All that said, with the good comes the bad.
Two of San Jose’s top stars (part of that core who is under contract for..take a guess….three more years) have got to be better moving forward. Patrick Marleau and Dany Heatley did not follow their captain’s transformation of working harder in all three zones.
These two account for over $14 million worth of payroll and yet they are the two of the most inconsistent players on the roster. Marleau turned on the jets during the second half of the season to finish with a point total of 73, right on par for his career numbers and natural skill set.
Heatley, however, finished the season with a paltry 64 points in the regular season—his lowest full season total since his rookie year where he registered 67. For a player who has twice reached 50 goals and 100 points, and five times been over 80 points in eight seasons, it simply was a down year. Adding insult to injury, Heatley managed a measly nine points in 18 playoff games. Remember, he’s paid to be a superstar so that was simply not good enough production.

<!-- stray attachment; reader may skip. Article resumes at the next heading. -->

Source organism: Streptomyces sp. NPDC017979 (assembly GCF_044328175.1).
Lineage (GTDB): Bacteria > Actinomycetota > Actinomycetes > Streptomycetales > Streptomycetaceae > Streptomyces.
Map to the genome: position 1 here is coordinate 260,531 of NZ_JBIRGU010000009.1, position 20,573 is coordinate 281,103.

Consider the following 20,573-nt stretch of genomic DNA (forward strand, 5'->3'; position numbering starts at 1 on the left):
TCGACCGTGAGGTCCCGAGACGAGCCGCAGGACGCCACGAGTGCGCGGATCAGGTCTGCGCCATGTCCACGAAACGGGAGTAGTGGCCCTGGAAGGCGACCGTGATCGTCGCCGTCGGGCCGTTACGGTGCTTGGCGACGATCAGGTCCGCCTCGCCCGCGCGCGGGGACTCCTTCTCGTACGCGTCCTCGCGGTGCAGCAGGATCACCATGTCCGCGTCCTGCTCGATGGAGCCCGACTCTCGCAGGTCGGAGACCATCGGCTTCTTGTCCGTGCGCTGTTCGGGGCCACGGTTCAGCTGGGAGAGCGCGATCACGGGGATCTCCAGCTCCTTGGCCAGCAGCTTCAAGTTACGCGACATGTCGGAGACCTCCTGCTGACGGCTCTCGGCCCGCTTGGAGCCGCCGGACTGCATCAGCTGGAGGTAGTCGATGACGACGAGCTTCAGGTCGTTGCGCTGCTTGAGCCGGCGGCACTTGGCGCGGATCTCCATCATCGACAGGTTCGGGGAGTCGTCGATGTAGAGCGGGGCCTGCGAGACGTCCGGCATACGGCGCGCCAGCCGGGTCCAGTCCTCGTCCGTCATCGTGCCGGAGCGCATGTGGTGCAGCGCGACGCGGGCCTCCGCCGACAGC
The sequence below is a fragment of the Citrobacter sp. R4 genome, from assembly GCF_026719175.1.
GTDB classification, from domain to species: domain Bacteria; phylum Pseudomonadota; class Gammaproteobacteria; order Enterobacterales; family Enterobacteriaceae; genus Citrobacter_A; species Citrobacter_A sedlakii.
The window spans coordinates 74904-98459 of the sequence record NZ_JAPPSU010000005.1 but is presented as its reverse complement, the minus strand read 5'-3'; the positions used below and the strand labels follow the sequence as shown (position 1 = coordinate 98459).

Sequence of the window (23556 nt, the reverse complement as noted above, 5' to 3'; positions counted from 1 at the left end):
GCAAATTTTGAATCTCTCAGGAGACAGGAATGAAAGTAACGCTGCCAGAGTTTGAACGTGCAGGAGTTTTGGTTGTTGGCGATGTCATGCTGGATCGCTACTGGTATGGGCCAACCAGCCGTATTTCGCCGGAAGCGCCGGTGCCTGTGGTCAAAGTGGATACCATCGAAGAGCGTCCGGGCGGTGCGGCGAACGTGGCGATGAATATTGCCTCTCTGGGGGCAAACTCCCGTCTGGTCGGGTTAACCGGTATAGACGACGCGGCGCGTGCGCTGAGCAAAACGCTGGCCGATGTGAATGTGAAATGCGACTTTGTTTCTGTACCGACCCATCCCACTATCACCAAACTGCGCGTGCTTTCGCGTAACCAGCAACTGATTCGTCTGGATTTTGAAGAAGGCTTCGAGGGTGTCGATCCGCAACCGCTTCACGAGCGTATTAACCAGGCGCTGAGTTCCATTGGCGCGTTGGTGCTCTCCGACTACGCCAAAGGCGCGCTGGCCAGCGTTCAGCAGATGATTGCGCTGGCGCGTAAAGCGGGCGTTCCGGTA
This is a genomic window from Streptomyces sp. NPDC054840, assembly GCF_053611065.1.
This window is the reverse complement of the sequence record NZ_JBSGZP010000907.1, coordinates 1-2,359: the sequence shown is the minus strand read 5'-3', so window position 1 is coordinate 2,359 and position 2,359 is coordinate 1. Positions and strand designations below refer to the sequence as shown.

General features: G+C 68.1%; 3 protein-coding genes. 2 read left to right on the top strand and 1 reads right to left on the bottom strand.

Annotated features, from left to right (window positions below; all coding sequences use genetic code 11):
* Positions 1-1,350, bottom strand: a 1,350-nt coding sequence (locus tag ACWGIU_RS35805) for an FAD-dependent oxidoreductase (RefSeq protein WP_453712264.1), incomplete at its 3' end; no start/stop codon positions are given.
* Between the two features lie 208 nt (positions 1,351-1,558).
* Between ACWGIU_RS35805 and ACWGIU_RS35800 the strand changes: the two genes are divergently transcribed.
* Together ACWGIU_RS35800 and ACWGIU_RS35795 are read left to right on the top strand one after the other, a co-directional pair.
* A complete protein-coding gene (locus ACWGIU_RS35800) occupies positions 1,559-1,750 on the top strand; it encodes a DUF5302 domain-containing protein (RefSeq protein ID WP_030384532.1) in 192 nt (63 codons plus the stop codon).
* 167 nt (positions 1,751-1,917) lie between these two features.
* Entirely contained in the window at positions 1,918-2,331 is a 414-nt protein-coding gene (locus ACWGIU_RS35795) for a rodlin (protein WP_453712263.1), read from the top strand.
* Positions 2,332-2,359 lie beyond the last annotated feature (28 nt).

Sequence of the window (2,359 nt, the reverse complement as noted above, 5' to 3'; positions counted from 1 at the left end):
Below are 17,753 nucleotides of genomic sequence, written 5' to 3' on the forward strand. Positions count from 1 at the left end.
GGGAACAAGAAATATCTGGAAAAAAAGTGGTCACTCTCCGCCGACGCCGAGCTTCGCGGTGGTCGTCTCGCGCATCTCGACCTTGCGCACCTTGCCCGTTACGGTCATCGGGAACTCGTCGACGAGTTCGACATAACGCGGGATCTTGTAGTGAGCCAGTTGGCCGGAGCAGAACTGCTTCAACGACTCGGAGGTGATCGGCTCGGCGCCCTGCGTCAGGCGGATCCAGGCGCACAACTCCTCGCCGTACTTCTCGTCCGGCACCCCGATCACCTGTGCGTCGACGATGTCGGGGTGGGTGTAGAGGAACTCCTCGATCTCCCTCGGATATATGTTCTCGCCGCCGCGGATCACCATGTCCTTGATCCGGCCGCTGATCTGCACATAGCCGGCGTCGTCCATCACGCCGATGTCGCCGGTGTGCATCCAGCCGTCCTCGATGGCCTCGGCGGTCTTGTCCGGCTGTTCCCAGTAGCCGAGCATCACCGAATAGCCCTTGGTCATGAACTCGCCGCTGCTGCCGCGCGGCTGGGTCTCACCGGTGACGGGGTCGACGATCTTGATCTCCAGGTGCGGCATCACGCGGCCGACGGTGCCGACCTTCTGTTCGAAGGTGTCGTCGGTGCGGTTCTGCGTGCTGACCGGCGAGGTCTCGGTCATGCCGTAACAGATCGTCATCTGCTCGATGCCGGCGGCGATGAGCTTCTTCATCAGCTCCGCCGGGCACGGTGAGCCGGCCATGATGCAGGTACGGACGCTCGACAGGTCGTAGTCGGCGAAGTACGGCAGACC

Now while Marleau did have a better regular season than Heatley (by far) and wasn’t terrible in the playoffs with 13 points in 18 games, he still did not elevate his game the way he is capable of doing. And that isn’t lost on a lot of fans. There was a comment on a blog late this year where a fan said “Every time my kid goes out to play a game, I remind him he wants to play like Joe Pavelski, not Patrick Marleau.”
Even for Sharks fans who love Marleau, hearing something like that has to be a major concern. It’s not something that can just be shrugged off. For as talented a player as No. 12 is for the Sharks, that three zone play from Thornton has yet to be attached to Marleau’s name.